Kyle Busch has more wins on NASCAR’s three national touring series than any driver not named Richard Petty, but Kansas Speedway had long bedeviled him.
Busch had managed only two top-10 finishes, none better than seventh, in his first 14 NASCAR Sprint Cup Series races at the 1.5-mile tri-oval, but he exorcised some demons Saturday by winning the Go Bowling 400 under the lights at Kansas.
“Certainly, this is a place that’s been tough on me over the years and probably almost caused me to go into retirement,” Busch said. “ … But I was just telling (crew chief) Adam Stevens, ‘I guess we have no excuses at Kansas anymore.’”
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For Busch, who turned 31 on Monday and goes by the nickname “Rowdy,” it was his 37th Cup victory and 162nd overall in the Cup, Xfinity and Camping World Trucks Series.
It’s also a fine start for Rowdy’s Checklist Tour as he seeks to become the only active driver with a win at all 23 tracks on the Cup Series schedule.
Entering the race, Kansas was one of only three tracks where Busch, who is the first driver with three Cup wins this season, hadn’t visited Victory Lane in the Cup Series, including Charlotte Motor Speedway and Pocono Raceway.
Scratch Kansas — where Busch has won one trucks race and three Xfinity races — off the list.
“I want to hurry up and get to the two that he hasn’t won at, because he’s hot right now,” said Joe Gibbs, owner of Busch’s No. 18 M&M’s Red Nose Toyota. “I know it’s a big deal for him. We know he can win anywhere.”
Busch, who overcome a grisly accident in the Xfinity race at Daytona International Speedway last February and won his first Cup Series title in 2015, gets a crack May 29 at Charlotte and June 5 at Pocono.
“There’s one person in this room who definitely wants that to happen, because it will bookmark her birthday week, and that’s my wife,” Busch said. “She’s putting the pressure on, I’m sure, that we’ve got to go out there and score those wins in Charlotte and Pocono. I look forward to the challenge.”
Busch’s wife Samantha will celebrate her 30th birthday on June 1.
Busch, who missed the spring race at Kansas last season as he recovered from the injuries at Daytona, took the lead with 37 laps remaining, passing two-time Kansas winner Tony Stewart.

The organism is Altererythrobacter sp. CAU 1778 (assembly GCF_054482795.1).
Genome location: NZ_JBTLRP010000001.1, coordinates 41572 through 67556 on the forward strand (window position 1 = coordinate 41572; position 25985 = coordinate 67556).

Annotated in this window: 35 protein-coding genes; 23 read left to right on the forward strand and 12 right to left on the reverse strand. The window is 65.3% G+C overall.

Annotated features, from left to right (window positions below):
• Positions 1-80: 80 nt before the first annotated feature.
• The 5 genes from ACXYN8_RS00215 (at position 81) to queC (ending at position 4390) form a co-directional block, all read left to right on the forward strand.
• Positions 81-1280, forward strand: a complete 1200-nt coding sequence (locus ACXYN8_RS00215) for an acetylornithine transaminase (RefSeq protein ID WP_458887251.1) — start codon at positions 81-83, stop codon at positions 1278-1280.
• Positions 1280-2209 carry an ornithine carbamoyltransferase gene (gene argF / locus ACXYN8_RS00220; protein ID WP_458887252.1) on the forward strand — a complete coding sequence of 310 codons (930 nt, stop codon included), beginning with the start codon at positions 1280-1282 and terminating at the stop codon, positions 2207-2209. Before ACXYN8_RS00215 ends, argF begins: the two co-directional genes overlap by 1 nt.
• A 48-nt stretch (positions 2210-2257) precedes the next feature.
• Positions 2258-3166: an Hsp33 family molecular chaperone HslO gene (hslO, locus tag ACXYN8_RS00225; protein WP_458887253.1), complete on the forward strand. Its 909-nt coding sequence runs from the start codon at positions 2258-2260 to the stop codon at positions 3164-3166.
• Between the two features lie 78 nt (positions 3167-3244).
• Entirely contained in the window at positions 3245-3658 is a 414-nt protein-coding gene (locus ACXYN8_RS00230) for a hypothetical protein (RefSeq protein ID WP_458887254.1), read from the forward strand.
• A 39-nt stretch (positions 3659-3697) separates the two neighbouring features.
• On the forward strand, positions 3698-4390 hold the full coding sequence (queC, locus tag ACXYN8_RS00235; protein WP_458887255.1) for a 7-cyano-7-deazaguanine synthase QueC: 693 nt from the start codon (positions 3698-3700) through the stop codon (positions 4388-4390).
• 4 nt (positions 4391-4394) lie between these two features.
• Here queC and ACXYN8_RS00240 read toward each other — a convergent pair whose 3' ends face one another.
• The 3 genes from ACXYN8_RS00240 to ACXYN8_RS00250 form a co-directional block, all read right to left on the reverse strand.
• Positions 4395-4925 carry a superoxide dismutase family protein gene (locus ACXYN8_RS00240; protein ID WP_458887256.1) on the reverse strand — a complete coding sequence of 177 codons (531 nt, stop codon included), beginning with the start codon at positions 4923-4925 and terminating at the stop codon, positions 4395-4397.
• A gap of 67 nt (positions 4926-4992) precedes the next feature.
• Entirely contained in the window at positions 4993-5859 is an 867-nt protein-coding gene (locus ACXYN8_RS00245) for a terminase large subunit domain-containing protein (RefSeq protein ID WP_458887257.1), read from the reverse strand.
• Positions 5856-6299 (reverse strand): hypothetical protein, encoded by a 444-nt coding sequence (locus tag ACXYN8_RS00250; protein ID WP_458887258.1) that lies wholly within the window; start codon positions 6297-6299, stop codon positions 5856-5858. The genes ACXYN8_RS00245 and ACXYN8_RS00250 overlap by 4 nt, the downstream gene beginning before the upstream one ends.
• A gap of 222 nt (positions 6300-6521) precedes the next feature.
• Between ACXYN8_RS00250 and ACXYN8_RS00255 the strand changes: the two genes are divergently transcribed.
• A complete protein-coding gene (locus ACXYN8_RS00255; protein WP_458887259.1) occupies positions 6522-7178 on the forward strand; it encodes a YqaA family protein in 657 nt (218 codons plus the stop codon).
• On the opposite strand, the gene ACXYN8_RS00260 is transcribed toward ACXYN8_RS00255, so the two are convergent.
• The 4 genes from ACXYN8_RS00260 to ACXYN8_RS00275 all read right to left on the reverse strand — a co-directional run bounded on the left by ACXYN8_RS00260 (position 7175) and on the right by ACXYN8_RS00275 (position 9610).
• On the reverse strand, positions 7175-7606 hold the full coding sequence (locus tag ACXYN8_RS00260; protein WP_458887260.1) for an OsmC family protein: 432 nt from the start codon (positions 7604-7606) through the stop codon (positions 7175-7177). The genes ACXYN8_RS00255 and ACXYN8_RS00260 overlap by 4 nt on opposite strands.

Busch, who didn’t pit during the final 56 laps, never relinquished that lead.
“We hadn’t really seen much speed in tires all night, not much tire falloff,” Stevens, said of the decision to eschew pit road. “It was about the perfect time to make that call. … It was just so hard to pass and the cars were so even, as soon as you get track position, you need to do all that you can to maintain it.”
Busch and two-time Kansas winner Matt Kenseth stayed out during a caution with 31 laps remaining and again five laps later after a four-car pileup, the only real melee in the 267-lap event.
Kenseth and Busch, who got an owner win in Friday’s Toyota Tundra 250 in the Trucks Series, remained on the front row when the green flag dropped after that sixth caution with 19 laps left.
Kevin Harvick easily went around Kenseth off the restart and set his sights on Busch, but he never managed to catch him.
“We had a big piece of debris knock a big hunk out of the nose and knock the splitter down,” said Harvick, who finished second. “From that point on, it was tight. Otherwise, we probably would have drove around him, but it didn’t play out that way”
Busch’s older brother, Kurt Busch, finished third, followed by Kenseth, who posted his best finish of the season but remains the only Gibbs driver without a Cup win this season.
Rookie Ryan Blaney rounded out the top five with the best finish of his Cup career.
Drivers expected the new low-downforce package to create a slippery track and plenty of passes, but Martin Truex Jr.’s early-race dominance — he led 172 of the first 215 laps — made things relatively uneventful.
That changed with 27 laps remaining.
Racing three-wide in turn four, Denny Hamlin tried to squeeze between Brad Keselowski in the low groove and Kyle Larson in the high groove.
Keselowski got sideways, but managed to save it.
Hamlin, who started third, wasn’t as lucky. He slid sideways, pinning Larson into the wall, and then got T-boned by Joey Logano.
The wreck took out Hamlin and Logano, who has won the last two fall races at Kansas. It was the only real carnage, but it wasn’t the only misfortune.
Truex, who started on the pole, checked out on the 40-car field early. He lapped two cars — Reed Sorenson and Joey Gase — within the first 21 laps and led Kenseth in second place by more than 4 seconds.
It was a similar story on most restarts before Truex went down a lap with 51 laps remaining after a broken bolt in the wheel well forced him to make an unscheduled pit stop.
Truex rallied and finished 14th.
Columbia native Carl Edwards’ dream of a win at Kansas was dashed again on lap 84. He fell down two laps after scraping the wall, which left him with a flat right rear tire.
Edwards slipped from seventh to 34th. He worked his way back to the lead lap and into the top 10, but a loose wheel with 46 laps remaining shuffled him back again and he wound up 11th.